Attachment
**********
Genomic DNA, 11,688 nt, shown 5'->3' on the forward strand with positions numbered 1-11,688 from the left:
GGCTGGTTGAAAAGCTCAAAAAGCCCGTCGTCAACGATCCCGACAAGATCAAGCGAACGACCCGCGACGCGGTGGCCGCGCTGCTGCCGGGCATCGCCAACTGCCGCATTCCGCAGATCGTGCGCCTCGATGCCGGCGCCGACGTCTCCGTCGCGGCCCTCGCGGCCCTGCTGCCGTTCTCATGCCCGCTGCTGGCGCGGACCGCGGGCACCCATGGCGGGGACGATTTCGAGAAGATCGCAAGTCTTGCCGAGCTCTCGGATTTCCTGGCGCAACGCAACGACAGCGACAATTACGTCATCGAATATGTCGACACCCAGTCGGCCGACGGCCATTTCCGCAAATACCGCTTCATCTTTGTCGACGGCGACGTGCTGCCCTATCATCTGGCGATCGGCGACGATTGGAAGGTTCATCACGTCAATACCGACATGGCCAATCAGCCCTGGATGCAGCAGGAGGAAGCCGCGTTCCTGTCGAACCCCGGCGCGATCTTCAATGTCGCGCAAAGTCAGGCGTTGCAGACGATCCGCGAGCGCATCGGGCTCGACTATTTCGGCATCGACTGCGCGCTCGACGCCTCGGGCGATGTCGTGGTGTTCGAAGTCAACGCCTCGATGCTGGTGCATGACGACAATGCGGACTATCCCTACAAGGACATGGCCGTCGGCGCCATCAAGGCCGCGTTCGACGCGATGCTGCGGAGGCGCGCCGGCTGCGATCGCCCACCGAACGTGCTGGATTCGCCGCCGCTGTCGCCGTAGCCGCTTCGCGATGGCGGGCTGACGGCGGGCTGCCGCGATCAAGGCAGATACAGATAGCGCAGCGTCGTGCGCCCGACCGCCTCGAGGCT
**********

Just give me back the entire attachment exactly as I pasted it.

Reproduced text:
Genomic DNA, 11,688 nt, shown 5'->3' on the forward strand with positions numbered 1-11,688 from the left:
GGCTGGTTGAAAAGCTCAAAAAGCCCGTCGTCAACGATCCCGACAAGATCAAGCGAACGACCCGCGACGCGGTGGCCGCGCTGCTGCCGGGCATCGCCAACTGCCGCATTCCGCAGATCGTGCGCCTCGATGCCGGCGCCGACGTCTCCGTCGCGGCCCTCGCGGCCCTGCTGCCGTTCTCATGCCCGCTGCTGGCGCGGACCGCGGGCACCCATGGCGGGGACGATTTCGAGAAGATCGCAAGTCTTGCCGAGCTCTCGGATTTCCTGGCGCAACGCAACGACAGCGACAATTACGTCATCGAATATGTCGACACCCAGTCGGCCGACGGCCATTTCCGCAAATACCGCTTCATCTTTGTCGACGGCGACGTGCTGCCCTATCATCTGGCGATCGGCGACGATTGGAAGGTTCATCACGTCAATACCGACATGGCCAATCAGCCCTGGATGCAGCAGGAGGAAGCCGCGTTCCTGTCGAACCCCGGCGCGATCTTCAATGTCGCGCAAAGTCAGGCGTTGCAGACGATCCGCGAGCGCATCGGGCTCGACTATTTCGGCATCGACTGCGCGCTCGACGCCTCGGGCGATGTCGTGGTGTTCGAAGTCAACGCCTCGATGCTGGTGCATGACGACAATGCGGACTATCCCTACAAGGACATGGCCGTCGGCGCCATCAAGGCCGCGTTCGACGCGATGCTGCGGAGGCGCGCCGGCTGCGATCGCCCACCGAACGTGCTGGATTCGCCGCCGCTGTCGCCGTAGCCGCTTCGCGATGGCGGGCTGACGGCGGGCTGCCGCGATCAAGGCAGATACAGATAGCGCAGCGTCGTGCGCCCGACCGCCTCGAGGCT